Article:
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308 cv boot replacement

Discussion in 'Technical Q&A' started by Doc, Aug 18, 2004.

  1. Doc

    Doc Formula Junior

    Sep 13, 2001
    886
    Latham, New York
    Full Name:
    Bill Van Dyne
    I have a small rip in one of the axle boots on my '85 308. What is the procedure for replacement? If a shop were to do, approx how many hrs labor would be charged?

    Thanks in advance.
     
  2. martinlaw

    martinlaw Rookie

    Nov 4, 2003
    12
    Hi,

    Try using 'Stickoflex' (this is what it is called in the UK) which is a black adhesive in a cartridge.

    It has a very strong adhesion and remains very flexible.

    I repaired a split lower ball joint dust cap on my 328 four years ago and it is still ok.

    Cheers,
    Martin.
     
  3. don_xvi

    don_xvi F1 Rookie

    Nov 1, 2003
    2,920
    Outside Detroit
    Full Name:
    Don the 16th
    There have been a number of threads on the how-to in the new FChat, I'm sure a search will turn them up... I've posted in at least one. As for how long it would be billed at, I'm not sure that's been discussed before. You can probably figure on 3 hours per side by consensus. And if one's ripped, it seriously merits an examination of the others, they may not be far behind. Not a bad idea to do all 4.
     
  4. robertgarven

    robertgarven F1 Veteran
    Rossa Subscribed Owner

    Feb 24, 2002
    5,082
    Ventura, California
    Full Name:
    Robert Garven
    I actually had allot of fun doing it. I found a website that showed the rebuild of a VW which is the same as the Ferrari.

    http://www.type2.com/bartnik/cvjoints.htm

    I would also clean and repack the cv joints, I used synthetic high pressure grease, and get all new nuts and bolts you will also need a very long extention and some elbow grease to get some of the nuts & bolts off!
     
  5. Doc

    Doc Formula Junior

    Sep 13, 2001
    886
    Latham, New York
    Full Name:
    Bill Van Dyne
    In doing a search, I couldn't find a comprehensive step-by step , which I need as I'm not a mechanic. A couple of hints may be helpful though:

    1. Does one need to romove the large nut, or anthing for that matter, at the outer end near the brakes?

    2. What type of clip/snap ring is installed which holds the shaft in place behind the dreaded allen bolts and does one need a special tool for removal/ reinstallation?
     
  6. Doc

    Doc Formula Junior

    Sep 13, 2001
    886
    Latham, New York
    Full Name:
    Bill Van Dyne
    One other Q--where would I find Stickoflex? I'd prefer a short term solution until Winter as the tear is very minor. Are there other alternatives to Stickoflex, which may be more common in the US?
     
  7. 348 Turbo

    348 Turbo Formula 3

    Jul 17, 2002
    1,837
    Doc,
    It's not that hard a job to replace these. I did it years ago on my old 308 and the job came out beautifully.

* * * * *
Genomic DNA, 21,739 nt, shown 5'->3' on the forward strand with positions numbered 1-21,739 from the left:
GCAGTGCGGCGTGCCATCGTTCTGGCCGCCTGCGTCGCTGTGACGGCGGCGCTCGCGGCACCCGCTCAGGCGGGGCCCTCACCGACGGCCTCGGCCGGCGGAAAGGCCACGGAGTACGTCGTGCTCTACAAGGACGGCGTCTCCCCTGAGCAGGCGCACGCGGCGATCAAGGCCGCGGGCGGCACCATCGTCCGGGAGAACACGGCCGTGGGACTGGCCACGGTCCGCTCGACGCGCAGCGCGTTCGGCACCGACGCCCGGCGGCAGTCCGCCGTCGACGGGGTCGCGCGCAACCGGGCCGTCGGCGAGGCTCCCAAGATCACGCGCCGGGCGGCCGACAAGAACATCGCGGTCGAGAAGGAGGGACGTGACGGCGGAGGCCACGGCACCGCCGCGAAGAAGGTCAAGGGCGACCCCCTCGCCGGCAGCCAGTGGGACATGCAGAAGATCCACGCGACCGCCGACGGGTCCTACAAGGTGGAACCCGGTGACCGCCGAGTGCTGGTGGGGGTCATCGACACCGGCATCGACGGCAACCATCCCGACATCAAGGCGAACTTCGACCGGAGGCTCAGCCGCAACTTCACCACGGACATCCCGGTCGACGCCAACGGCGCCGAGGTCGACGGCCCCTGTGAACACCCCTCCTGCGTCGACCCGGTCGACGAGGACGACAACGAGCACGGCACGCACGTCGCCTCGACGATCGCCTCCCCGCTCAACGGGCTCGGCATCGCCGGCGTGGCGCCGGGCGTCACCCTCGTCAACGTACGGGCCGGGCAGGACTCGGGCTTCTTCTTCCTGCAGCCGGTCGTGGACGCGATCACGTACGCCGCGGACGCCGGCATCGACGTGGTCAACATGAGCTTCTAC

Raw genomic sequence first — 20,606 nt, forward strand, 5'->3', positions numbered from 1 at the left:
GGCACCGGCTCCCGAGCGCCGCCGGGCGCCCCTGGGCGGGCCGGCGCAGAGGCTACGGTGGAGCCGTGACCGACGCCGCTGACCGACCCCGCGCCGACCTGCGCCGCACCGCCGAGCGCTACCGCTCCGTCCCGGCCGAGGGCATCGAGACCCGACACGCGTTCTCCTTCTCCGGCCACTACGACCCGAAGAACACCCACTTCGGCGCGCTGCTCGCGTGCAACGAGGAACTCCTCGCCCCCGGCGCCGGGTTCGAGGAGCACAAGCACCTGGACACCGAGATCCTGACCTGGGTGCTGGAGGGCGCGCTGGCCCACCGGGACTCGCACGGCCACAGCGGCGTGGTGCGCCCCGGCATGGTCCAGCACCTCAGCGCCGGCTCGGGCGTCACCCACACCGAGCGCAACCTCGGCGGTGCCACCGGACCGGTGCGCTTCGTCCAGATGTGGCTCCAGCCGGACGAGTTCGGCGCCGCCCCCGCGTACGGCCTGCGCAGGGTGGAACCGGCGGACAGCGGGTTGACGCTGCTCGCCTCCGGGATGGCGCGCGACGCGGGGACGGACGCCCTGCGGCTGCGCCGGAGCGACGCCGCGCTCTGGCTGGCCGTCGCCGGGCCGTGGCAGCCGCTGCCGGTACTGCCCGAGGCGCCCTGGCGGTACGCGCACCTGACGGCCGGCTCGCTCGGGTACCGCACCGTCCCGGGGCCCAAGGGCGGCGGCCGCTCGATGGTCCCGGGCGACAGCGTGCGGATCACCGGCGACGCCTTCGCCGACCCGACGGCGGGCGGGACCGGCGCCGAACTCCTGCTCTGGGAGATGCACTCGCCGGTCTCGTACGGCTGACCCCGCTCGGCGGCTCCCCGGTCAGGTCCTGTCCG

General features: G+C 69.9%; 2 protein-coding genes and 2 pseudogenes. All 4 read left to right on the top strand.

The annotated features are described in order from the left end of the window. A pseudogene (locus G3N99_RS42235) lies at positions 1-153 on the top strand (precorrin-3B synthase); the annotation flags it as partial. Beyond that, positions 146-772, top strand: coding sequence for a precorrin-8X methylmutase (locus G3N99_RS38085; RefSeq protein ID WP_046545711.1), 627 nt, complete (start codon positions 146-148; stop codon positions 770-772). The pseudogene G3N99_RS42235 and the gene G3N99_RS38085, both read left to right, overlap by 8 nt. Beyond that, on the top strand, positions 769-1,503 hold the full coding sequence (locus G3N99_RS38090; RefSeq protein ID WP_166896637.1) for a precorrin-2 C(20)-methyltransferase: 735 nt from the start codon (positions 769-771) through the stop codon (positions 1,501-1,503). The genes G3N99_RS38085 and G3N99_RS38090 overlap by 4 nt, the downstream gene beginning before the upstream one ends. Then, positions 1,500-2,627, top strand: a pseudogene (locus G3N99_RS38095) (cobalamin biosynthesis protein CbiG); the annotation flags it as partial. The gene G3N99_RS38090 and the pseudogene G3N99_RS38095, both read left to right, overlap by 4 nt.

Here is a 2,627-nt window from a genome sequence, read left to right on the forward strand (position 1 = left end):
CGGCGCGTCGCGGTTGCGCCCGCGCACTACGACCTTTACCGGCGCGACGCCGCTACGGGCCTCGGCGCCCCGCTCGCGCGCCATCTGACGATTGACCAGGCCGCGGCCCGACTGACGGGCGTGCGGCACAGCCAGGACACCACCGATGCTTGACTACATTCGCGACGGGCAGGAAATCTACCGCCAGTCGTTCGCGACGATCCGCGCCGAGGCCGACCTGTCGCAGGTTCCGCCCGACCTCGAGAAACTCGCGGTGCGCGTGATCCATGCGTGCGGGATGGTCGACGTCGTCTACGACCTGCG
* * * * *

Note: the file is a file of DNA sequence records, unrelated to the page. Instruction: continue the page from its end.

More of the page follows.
Before you start:

    Buy new lock nuts- there BEST to use one time only. Can you reuse the same ones? Sure, but it would be BEST to have new ones.

    Agreed with the previous poster. Make sure you have a long extension.

    These nuts were on TIGHT on my car, so be prepared with a breaker bar.

    Have some jack stands at the ready.

    Buy some fresh axle grease, (I used synthetic).

    Now is also a great time to do some deep cleaning, so get out your simple green and a dozen or so rags.

    Buy a case of beer and have your Ferrari buddies over for a tech day. It will be fun.

    There is no mystery here, so just jump in there and put on 4 new boots. You'll drive with a greater piece of mind and it'll be one of those many things on your 308 that will show others you've given it the best possible care.
    Have fun and best of luck.
    Jeff
     
  8. don_xvi

    don_xvi F1 Rookie

    Nov 1, 2003
    2,920
    Outside Detroit
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    Don the 16th
    Here's the gotcha that I ran into! The CV boot clamps!
    The fold-over type that the factory uses really need a special tool to be tightened right. (Unless someone has a trick I coldn't figure out)
    I wound up using some universal fit ones I got at the parts store from Motormite. I wasn't 100% crazy about them, but they're doing the job.
     
  9. pcelenta

    pcelenta Karting

    Nov 1, 2003
    216
    I followed the 911 porsche manual when I did mine..apparently the boots are the same per Ferrari of Atlanta..they supplied the original clamps...which in the 911 guide they recommend drilling a small hole in so you are able to grab and fold over with a needle-nose pliers. worked well for me.
     
  10. don_xvi

    don_xvi F1 Rookie

    Nov 1, 2003
    2,920
    Outside Detroit
    Full Name:
    Don the 16th
    Curious, where do you drill the hole?
    The problem I had was keeping the end of the clamp with the slot flat against the housing while trying to flip the tab end pulled through tightly and flipped over.
    So I'm curious how to tighten one of these clamps without a special tool.
     
  11. robertgarven

    robertgarven F1 Veteran
    Rossa Subscribed Owner

    Feb 24, 2002
    5,082
    Ventura, California
    Full Name:
    Robert Garven